Is there ever a moment again
When a widow’s heart feels that lightness of being,
Or is the heaviness, the ache, the sadness of that particular loneliness
A lifetime sentence in the so called new normal?
Because, no matter what I do, where I go, how I push, how I involve myself in life, in relationships with family and friends, no matter how much I join in, engage, power on,
That loneliness doesn’t leave my heart, my soul, or my body.
Counseling and therapy for anxiety and trauma…EMDR, bi-lateral brain stimulation, talk, tapping, retreats, meditation, new environments, connections with others…I’ve done it all, and I continue doing it all…
And…the loneliness that only intensifies as the years pass by.Read more
So it's been 7 years since my beautiful husband left for work one morning, and never came home. Seven years since his shocking and sudden death. Seven years of living this life in the "after" of painful and life-changing loss. It's a long time, and it isn't. It's forever, and it's also ten seconds. In all of this time living with the death of my husband, I do get asked one question quite frequently. People often ask me if I feel guilty for being happy. Do I feel guilt when I experience joy or joyful moments? Do I feel guilty for falling in love again?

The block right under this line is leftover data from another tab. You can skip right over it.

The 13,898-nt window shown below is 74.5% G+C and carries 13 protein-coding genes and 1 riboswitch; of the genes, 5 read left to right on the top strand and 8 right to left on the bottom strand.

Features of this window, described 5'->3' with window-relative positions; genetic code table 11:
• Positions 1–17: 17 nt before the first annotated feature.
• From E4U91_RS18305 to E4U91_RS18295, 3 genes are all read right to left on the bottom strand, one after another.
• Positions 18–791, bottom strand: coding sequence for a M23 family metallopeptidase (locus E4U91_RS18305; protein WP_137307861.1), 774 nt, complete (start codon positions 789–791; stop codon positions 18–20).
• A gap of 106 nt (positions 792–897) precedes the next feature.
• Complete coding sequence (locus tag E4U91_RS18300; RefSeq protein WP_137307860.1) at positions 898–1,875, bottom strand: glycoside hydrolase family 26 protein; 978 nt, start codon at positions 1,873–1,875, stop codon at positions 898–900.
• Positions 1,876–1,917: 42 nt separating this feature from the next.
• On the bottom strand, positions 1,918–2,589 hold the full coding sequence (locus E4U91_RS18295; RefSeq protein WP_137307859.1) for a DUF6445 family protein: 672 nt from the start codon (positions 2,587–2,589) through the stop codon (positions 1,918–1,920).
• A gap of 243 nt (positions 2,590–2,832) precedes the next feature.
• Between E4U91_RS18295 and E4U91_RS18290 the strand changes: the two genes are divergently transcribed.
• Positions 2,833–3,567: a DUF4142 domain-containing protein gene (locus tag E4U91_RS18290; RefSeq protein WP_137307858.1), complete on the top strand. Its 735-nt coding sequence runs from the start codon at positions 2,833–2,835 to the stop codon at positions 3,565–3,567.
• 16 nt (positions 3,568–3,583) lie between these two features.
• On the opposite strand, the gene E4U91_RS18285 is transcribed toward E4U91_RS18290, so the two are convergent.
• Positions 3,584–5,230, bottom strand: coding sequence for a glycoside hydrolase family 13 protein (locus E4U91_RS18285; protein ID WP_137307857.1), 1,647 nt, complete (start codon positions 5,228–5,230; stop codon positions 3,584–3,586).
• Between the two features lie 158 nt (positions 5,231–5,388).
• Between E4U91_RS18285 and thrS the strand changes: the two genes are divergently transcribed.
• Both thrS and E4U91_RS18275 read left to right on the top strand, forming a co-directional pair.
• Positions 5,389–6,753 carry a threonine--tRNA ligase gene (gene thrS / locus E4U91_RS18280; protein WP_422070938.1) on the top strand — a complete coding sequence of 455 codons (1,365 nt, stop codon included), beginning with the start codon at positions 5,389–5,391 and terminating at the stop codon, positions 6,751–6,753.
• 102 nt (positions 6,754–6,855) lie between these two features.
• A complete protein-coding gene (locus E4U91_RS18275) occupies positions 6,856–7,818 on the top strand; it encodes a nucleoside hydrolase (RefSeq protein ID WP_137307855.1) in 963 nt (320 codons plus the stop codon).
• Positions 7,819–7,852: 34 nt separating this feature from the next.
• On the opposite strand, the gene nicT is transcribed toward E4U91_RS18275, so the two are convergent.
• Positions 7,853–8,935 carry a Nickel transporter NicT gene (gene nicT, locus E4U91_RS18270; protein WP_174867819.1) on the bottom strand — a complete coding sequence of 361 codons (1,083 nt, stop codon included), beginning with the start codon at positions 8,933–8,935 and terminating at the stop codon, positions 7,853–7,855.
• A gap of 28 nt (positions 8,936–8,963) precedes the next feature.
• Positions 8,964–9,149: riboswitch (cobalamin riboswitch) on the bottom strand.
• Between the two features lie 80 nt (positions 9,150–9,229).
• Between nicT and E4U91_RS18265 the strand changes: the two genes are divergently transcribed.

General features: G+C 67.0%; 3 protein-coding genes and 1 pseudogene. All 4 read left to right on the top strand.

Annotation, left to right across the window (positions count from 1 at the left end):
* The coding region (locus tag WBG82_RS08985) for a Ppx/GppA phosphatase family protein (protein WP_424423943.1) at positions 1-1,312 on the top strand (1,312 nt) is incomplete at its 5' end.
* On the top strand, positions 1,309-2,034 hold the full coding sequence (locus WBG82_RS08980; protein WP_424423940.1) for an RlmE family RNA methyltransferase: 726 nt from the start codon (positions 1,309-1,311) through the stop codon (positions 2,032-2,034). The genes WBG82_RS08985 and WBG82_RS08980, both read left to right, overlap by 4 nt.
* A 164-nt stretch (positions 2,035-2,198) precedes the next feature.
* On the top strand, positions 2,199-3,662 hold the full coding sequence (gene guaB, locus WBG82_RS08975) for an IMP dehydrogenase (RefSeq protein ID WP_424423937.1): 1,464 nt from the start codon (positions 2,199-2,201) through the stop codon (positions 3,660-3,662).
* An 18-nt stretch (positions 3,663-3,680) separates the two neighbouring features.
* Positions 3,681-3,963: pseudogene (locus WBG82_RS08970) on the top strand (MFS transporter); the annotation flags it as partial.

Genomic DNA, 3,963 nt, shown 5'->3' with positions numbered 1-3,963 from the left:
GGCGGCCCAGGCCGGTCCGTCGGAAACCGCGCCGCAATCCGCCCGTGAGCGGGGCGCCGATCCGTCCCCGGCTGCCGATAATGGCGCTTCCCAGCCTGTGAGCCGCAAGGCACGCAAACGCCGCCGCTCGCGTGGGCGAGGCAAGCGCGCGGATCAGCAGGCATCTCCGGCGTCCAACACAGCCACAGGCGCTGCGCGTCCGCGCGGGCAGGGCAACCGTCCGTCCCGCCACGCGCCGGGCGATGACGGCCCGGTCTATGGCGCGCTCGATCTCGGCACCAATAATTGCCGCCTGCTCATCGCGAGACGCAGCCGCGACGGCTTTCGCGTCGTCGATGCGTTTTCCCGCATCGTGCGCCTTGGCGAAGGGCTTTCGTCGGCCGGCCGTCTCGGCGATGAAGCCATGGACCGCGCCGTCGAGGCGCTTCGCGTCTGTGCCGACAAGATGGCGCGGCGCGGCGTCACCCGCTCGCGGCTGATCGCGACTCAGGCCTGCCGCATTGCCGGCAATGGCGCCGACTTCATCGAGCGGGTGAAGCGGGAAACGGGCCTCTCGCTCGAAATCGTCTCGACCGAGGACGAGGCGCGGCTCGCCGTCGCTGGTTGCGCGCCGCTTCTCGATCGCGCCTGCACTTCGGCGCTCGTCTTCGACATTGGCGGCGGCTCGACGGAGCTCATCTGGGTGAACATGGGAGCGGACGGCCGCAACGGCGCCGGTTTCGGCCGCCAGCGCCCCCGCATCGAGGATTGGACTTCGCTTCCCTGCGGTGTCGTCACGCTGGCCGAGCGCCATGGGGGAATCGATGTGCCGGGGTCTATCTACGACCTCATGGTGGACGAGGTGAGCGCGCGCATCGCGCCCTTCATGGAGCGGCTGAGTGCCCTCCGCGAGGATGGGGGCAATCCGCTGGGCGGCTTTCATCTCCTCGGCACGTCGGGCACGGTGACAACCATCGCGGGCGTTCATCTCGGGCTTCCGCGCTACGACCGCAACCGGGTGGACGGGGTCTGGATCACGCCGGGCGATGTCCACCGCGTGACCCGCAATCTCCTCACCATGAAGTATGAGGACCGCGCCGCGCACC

The answer is no.
Guilt has certainly been a big part of my grieving and healing process. I felt guilty on my first two birthdays after Don died, because he would never get to see another year or enjoy another birthday or another year older. I felt guilty on New Year's Eve for years, and I refused to do the countdown to midnight, because it felt like a countdown to more time without him on earth, and another year that he won't ever get to be part of. I felt guilty for being asleep in our bed, while my husband was collapsing on a hard floor in a Petsmart, and going into cardiac arrest. These are the types of things I felt guilt about, and the types of things I worked on for years with my grief counselor, and came to better terms with.
I have never felt guilty for feeling joy. I have never felt guilty for falling in love again. I have never felt guilty for laughing so hard my sides hurt, or for feeling euphoric about something incredibly awesome or awe-inspiring. Maybe it's because I know for a fact that the most important thing to my husband, was my joy and happiness, so I know that me being happy would give him incredible peace. Maybe it's because I so fiercely want to LIVE, because my husband does not have that choice, so I look for and cling to moments of euphoria wherever I can find them. Maybe it's because it took me FIVE years and a hell of a lot of processing and therapy, to get to a place where I was even able to find love again, so why spend one second feeling guilty about it? I don't know what the reason is, but I have never felt guilt for feelings of joy or love.
What I HAVE felt is this:Read more
Where are they…
The ones we loved in life,
love still, in death?
Where do they go when they leave our sides?
Do they exist in a far away Universe,
Unseen and unseeable?
Carried only in memory,